It ended almost before it began, but Tuesday's brief and largely unnoticed exchange between City Councilman Mitch Harper and City Utilities Executive Director Kumar Menon could have been the opening salvo in the next phase of council's campaign to reform collective bargaining in Fort Wayne.
At least it should be.
Until now, council has targeted only unions representing city employees. Overriding two vetoes by Democratic Mayor Tom Henry, its six-member Republican majority has ended bargaining for non-public safety workers and, just this week, passed a local “right to work” law stating that police officers and firefighters could not be required to join a union in order to keep their jobs. Councilman Marty Bender, R-at large and a deputy police chief, also proposed a bill that would have ended taxpayer funding of police and fire union positions – a bill that fell one vote short of the number needed for introduction only because of a Republican absence.
But Tuesday, as Menon successfully outlined a proposed sewer rate increase needed to pay for $292 million in improvements over the next five years needed to comply with federal clean-water mandates, Harper, R-4th, asked this question:
Will workers on those projects be paid using a wage scale established by the AFL-CIO?
Menon didn't answer, nor could he. Right now, that decision is up to Mayor Tom Henry, who has consistently appointed members to city “common wage” committees who adopt union-level minimum wages on projects costing more than $350,000 even though state law allows the committee to use a lower pay scale non-union contractors claim can cut costs by 15 percent to 30 percent.
A year ago, Harper said he was about to propose a bill that would have given council one of Henry's two appointments to the five-member committee – a change that would have effectively shifted the city's committee from pro-union to pro-merit shop. Under the state's common wage law, the mayor appoints two members, the Republican Allen County Commissioners appoint one, organized labor one and the non-union Associated Builders and Contractors one.
That bill was never introduced, however, apparently because of questions about council's authority to make an appointment. Some have suggested it might be wise, politically and otherwise, for council to take a break from months of votes decried by critics as “union busting.” But Harper told me Wednesday he believes a debate over the city's pro-union position under the common wage law “is a discussion worth having. (The law) is an anachronism from another era.”
City spokesman John Perlich said state law currently prohibits council from appointing a person to any office or employment, including the wage committee. "Mayor Henry is focused on issues that meet the needs of residents and businesses by investing in our future, attracting and retaining jobs, and remaining committed to enhancing our neighborhoods," he said.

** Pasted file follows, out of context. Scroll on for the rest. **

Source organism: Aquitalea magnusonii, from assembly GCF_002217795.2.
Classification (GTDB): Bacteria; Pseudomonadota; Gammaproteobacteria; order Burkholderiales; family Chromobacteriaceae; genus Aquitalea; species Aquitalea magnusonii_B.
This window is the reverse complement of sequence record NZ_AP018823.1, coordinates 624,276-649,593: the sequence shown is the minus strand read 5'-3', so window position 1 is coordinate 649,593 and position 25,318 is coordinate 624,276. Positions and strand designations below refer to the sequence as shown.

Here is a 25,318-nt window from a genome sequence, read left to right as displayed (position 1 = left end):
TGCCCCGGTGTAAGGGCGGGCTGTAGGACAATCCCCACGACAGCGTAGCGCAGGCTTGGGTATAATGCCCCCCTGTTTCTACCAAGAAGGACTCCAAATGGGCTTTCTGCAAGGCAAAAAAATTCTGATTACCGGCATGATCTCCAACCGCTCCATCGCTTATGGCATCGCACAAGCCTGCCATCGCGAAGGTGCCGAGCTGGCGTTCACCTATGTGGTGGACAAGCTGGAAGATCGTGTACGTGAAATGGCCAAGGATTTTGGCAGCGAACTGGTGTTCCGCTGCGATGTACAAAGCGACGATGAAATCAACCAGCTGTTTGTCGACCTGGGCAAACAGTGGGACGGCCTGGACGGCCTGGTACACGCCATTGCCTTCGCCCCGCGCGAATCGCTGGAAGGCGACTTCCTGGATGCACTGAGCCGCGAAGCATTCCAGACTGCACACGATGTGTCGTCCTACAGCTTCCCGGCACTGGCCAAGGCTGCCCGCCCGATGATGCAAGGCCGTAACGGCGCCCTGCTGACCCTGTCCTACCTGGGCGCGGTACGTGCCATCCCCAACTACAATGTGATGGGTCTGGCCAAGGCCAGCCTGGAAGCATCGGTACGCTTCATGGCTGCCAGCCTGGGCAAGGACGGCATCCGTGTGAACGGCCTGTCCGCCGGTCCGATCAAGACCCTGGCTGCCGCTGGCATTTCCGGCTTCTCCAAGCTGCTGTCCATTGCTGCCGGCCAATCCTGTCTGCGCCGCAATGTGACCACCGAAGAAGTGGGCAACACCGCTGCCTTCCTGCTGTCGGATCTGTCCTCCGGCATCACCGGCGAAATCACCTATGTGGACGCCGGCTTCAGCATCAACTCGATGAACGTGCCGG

But regardless of what council or the state do or don't (and Harper is a bit coy on that point), Henry could – and should – protect taxpayers by agreeing to use non-union wages on some of the huge projects the city is planning over the next three years. He has criticized council for its treatment of “hard-working, award-winning city employees,” and there are good arguments for and against what council has done, but Henry has no legal or moral obligation to protect the interests of private-sector unions.
He does, however, have an obligation to protect the interests of the taxpayers who could keep more of their own money, or get more for their money, were the city not willingly overpaying for large construction projects. Compared to the bargaining-related votes council has taken to date, tackling the perverse incentives imposed by the common-wage law may be even more worthwhile and obvious.
The estimated savings touted by merit-shop contractors may be inflated, but there's no denying that unions believe they benefit from the law. If that were not true, they would not work so hard to keep it on the books or to convince committee members to adopt union wages. But on multimillion-dollar projects, the prospect of saving a small percentage of the cost can equal big money for taxpayers.
A savings of 15 percent on the $257 million City Utilities bond approved by council Tuesday, for example, amounts to $38.5 million. The city is also considering spending millions on riverfront development and later this month will open bids on a parking garage being built for the Ash Brokerage-Hanning & Bean downtown development. The city is contributing about $39 million to the $98 million project (but it is probably too late to affect the outcome of that wage decision).
Henry has shown no interest to date in using non-union wages on city projects – something that would surely alienate a large segment of the Democratic Party's base. But his vetoes of council's bargaining and right-to-work bills left no doubt as to his commitment to organized labor.
His willingness to allow the free market to work its magic on hundreds of millions of dollars in imminent city spending would demonstrate whether he is equally committed to the people who will be providing the money.